Research Papers:

EMT circulating tumor cells detected by cell-surface vimentin are associated with prostate cancer progression

Arun Satelli, Izhar Batth, Zachary Brownlee, Abhishek Mitra, Shouhao Zhou, Hyangsoon Noh, Christina R. Rojas, Heming Li, Qing H. Meng and Shulin Li _

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Oncotarget. 2017; 8:49329-49337. https://doi.org/10.18632/oncotarget.17632

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Arun Satelli1,*, Izhar Batth1,*, Zachary Brownlee1, Abhishek Mitra1, Shouhao Zhou2, Hyangsoon Noh1, Christina R. Rojas1, Heming Li1, Qing H. Meng3 and Shulin Li1

1Department of Pediatrics, The University of Texas MD Anderson Cancer Center, Houston, Texas, USA

2Department of Biostatistics, The University of Texas MD Anderson Cancer Center, Houston, Texas, USA

3Department of Laboratory Medicine, The University of Texas MD Anderson Cancer Center, Houston, Texas, USA

*These authors contributed equally to this work

Correspondence to:

Shulin Li, email: sli4@mdanderson.org

Qing H. Meng, email: qhmeng@mdanderson.org

Keywords: prostate cancer, epithelial mesenchymal transition, circulating tumor cells, vimentin, castration resistance

Received: April 28, 2016     Accepted: April 21, 2017     Published: May 04, 2017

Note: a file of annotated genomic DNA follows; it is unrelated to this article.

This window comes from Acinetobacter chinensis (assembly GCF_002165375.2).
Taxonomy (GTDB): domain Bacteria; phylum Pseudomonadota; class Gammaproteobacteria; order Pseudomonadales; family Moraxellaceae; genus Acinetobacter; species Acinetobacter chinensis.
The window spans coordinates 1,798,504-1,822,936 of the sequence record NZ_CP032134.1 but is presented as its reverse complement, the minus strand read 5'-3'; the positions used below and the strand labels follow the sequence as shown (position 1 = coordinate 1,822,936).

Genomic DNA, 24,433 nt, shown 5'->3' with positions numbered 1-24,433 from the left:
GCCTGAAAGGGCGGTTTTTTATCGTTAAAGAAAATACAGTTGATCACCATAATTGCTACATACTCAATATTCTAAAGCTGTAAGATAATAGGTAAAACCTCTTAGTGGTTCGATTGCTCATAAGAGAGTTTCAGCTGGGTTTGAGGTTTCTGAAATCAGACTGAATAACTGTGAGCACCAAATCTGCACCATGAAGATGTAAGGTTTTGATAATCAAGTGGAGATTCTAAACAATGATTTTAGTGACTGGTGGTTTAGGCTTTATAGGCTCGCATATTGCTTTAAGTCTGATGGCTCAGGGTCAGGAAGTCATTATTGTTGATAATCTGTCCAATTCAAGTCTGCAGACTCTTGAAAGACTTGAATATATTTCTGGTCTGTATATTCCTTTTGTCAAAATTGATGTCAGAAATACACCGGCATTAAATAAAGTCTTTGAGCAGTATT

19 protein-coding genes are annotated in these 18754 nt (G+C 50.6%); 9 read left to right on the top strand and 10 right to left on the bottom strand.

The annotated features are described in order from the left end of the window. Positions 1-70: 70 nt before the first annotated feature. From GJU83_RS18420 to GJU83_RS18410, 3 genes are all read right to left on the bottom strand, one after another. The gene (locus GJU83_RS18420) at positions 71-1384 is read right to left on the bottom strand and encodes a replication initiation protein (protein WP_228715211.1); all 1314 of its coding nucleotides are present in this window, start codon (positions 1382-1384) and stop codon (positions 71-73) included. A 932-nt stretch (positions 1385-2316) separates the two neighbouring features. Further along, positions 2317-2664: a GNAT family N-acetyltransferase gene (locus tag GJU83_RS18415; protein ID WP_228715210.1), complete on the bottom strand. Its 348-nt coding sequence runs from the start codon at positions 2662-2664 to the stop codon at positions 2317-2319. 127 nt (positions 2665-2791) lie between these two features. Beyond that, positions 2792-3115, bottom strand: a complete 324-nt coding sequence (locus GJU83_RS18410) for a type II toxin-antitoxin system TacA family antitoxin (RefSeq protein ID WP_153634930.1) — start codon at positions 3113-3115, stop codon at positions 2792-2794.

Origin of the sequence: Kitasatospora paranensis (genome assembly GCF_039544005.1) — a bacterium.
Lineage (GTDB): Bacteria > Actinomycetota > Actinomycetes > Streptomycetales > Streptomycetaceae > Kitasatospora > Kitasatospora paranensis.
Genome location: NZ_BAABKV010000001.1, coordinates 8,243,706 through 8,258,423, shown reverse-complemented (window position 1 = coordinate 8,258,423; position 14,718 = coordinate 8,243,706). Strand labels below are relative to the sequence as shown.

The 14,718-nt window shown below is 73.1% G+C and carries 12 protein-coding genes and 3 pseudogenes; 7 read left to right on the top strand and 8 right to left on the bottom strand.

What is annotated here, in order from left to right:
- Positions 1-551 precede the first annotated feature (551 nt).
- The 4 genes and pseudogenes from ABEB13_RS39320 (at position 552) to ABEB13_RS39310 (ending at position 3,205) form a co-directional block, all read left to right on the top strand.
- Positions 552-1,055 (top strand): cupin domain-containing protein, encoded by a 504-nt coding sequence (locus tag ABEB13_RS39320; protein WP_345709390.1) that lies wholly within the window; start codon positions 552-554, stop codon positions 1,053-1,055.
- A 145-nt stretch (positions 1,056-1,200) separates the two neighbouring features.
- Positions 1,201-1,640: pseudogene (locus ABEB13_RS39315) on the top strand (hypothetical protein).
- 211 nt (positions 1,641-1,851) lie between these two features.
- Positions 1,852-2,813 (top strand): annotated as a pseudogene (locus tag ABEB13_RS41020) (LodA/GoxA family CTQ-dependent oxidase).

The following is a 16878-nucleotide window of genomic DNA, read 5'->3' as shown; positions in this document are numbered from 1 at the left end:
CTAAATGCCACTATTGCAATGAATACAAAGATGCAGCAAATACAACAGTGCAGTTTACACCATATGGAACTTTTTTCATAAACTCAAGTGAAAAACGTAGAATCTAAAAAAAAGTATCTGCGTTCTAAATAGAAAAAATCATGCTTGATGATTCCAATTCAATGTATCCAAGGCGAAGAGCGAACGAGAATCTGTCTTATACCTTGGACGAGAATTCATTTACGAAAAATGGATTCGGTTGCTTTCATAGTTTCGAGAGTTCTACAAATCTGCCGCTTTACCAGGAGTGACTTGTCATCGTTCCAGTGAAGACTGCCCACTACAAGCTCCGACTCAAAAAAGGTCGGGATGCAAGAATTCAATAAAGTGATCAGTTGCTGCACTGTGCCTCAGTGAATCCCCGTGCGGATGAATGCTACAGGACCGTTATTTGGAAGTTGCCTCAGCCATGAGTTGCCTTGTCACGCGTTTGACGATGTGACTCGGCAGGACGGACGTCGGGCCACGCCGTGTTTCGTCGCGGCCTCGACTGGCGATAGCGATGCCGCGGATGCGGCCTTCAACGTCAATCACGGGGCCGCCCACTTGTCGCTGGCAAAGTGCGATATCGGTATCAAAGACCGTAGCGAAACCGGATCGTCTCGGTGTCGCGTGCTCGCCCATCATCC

Recent advances in the field of circulating tumor cells (CTC) have shown promise in this liquid biopsy-based prognosis of patient outcome. However, not all of the circulating cells are tumor cells, as evidenced by a lack of tumor-specific markers. The current FDA standard for capturing CTCs (CellSearch) relies on an epithelial marker and cells captured via CellSearch cannot be considered to have undergone EMT. Therefore, it is difficult to ascertain the presence and relevance of any mesenchymal or EMT-like CTCs. To address this gap in technology, we recently discovered the utility of cell-surface vimentin (CSV) as a marker for detecting mesenchymal CTCs from sarcoma, breast, and colon cancer. Here we studied peripheral blood samples of 48 prostate cancer (PCA) patients including hormone sensitive and castration resistant sub-groups. Blood samples were analyzed for three different properties including our own CSV-based CTC enumeration (using 84-1 mAb against CSV), CellSearch-based epithelial CTC counts, and serum prostate-specific antigen (PSA) quantification. Our data demonstrated that in comparison with CellSearch, the CSV-based method had greater sensitivity and specificity. Further, we observed significantly greater numbers of CTCs in castration resistant patients as measured by our CSV method but not CellSearch. Our data suggests CSV-guided CTC enumeration may hold prognostic value and should be further validated as a possible measurement of PCA progression towards the deadly, androgen-independent form.

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